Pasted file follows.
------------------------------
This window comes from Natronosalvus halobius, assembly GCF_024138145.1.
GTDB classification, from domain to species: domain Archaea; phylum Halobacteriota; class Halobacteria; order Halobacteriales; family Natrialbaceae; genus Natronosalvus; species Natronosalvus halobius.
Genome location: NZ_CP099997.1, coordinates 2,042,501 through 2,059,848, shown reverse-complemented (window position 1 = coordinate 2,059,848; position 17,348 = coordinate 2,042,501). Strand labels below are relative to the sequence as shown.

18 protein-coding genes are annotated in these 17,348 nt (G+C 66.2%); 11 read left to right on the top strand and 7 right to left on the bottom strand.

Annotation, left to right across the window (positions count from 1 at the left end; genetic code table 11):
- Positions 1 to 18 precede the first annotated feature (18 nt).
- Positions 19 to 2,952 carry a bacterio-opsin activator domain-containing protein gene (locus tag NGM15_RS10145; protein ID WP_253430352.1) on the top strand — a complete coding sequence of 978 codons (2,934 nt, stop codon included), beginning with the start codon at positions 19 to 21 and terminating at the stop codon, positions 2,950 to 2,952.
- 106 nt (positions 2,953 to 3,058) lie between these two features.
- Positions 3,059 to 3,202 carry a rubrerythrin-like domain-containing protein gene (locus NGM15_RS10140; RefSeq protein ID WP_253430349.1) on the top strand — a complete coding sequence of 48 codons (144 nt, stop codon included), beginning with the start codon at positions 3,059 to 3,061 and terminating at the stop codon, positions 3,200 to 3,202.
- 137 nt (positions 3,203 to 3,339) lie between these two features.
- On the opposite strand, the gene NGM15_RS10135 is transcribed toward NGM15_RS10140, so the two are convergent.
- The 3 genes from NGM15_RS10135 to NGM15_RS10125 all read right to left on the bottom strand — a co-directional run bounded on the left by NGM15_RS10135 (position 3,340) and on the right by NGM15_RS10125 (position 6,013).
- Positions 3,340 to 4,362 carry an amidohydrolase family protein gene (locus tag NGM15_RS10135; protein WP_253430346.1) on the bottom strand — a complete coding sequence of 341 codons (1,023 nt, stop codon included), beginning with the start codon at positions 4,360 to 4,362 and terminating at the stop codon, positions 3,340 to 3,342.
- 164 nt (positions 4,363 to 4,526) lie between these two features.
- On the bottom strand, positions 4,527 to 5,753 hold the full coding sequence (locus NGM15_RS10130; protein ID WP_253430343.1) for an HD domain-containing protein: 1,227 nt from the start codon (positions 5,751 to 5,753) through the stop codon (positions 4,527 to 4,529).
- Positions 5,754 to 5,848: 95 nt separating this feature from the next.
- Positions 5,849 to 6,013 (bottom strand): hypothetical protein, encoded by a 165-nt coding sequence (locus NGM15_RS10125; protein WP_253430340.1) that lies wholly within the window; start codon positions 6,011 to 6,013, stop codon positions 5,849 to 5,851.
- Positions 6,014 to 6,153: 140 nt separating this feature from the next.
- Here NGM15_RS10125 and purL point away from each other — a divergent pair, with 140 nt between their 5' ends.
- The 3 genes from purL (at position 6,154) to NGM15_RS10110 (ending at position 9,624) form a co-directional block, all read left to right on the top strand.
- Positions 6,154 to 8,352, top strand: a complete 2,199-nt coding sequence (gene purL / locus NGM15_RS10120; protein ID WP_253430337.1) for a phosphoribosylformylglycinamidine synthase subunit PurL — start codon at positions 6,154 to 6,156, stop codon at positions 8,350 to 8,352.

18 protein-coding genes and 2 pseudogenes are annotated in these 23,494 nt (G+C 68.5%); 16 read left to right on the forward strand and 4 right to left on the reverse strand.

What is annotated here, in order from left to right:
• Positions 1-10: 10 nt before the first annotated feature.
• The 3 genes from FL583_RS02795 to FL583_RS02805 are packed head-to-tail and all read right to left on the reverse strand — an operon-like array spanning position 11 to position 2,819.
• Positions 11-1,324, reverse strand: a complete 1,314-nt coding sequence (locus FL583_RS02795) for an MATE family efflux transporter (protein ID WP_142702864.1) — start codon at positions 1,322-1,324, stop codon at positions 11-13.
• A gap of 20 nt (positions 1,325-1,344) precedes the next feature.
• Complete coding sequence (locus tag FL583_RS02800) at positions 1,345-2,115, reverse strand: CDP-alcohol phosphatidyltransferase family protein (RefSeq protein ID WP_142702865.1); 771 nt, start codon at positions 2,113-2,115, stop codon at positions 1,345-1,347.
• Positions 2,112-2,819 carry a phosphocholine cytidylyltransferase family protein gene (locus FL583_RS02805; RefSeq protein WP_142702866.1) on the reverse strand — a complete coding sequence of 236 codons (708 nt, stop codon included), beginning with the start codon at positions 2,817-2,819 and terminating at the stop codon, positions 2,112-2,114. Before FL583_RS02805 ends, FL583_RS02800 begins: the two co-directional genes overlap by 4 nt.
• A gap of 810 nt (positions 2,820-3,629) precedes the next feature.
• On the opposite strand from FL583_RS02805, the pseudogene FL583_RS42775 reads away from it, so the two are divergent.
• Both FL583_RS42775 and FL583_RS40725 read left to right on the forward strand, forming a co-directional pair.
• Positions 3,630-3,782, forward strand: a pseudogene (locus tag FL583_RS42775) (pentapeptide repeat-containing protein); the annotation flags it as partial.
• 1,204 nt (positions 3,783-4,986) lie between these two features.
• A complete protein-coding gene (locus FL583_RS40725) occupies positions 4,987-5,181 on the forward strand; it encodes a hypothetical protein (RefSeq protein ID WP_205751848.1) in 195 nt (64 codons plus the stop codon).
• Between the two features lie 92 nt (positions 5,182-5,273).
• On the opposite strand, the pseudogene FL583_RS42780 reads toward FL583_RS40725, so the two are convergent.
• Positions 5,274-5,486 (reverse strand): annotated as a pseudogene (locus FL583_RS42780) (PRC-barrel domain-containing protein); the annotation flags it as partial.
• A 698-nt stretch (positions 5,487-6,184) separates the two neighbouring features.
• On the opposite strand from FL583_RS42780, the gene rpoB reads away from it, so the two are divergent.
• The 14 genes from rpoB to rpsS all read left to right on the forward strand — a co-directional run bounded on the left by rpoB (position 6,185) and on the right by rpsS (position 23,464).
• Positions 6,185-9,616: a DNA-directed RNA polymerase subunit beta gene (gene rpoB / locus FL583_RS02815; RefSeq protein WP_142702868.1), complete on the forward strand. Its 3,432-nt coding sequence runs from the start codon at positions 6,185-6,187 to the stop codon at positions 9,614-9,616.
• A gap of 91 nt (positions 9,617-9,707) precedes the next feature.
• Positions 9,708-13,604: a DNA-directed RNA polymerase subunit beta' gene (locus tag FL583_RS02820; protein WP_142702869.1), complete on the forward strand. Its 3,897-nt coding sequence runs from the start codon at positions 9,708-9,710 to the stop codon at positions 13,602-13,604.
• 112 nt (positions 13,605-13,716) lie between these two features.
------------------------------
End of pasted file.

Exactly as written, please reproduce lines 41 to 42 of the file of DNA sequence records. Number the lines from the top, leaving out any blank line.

• The 14 genes from rpoB to rpsS all read left to right on the forward strand — a co-directional run bounded on the left by rpoB (position 6,185) and on the right by rpsS (position 23,464).
• Positions 6,185-9,616: a DNA-directed RNA polymerase subunit beta gene (gene rpoB / locus FL583_RS02815; RefSeq protein WP_142702868.1), complete on the forward strand. Its 3,432-nt coding sequence runs from the start codon at positions 6,185-6,187 to the stop codon at positions 9,614-9,616.